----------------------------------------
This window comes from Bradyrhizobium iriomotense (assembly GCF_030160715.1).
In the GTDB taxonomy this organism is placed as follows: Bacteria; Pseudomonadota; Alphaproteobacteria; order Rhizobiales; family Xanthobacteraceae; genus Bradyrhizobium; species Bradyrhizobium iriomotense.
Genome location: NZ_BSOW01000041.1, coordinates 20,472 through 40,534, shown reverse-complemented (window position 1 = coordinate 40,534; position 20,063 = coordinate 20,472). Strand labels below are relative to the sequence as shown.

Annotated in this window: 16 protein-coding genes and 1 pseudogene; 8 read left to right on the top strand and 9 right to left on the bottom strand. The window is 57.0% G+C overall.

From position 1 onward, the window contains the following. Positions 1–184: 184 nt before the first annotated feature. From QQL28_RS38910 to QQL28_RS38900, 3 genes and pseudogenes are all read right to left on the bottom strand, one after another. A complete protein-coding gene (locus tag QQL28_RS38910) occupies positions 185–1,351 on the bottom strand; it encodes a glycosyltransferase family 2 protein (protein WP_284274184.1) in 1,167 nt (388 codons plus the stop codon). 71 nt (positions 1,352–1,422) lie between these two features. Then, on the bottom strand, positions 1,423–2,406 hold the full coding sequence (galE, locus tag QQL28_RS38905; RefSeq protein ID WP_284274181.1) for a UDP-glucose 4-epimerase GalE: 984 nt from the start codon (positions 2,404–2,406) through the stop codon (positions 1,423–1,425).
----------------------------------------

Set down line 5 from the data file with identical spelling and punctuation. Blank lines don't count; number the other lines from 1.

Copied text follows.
From position 1 onward, the window contains the following. Positions 1–184: 184 nt before the first annotated feature. From QQL28_RS38910 to QQL28_RS38900, 3 genes and pseudogenes are all read right to left on the bottom strand, one after another. A complete protein-coding gene (locus tag QQL28_RS38910) occupies positions 185–1,351 on the bottom strand; it encodes a glycosyltransferase family 2 protein (protein WP_284274184.1) in 1,167 nt (388 codons plus the stop codon). 71 nt (positions 1,352–1,422) lie between these two features. Then, on the bottom strand, positions 1,423–2,406 hold the full coding sequence (galE, locus tag QQL28_RS38905; RefSeq protein ID WP_284274181.1) for a UDP-glucose 4-epimerase GalE: 984 nt from the start codon (positions 2,404–2,406) through the stop codon (positions 1,423–1,425).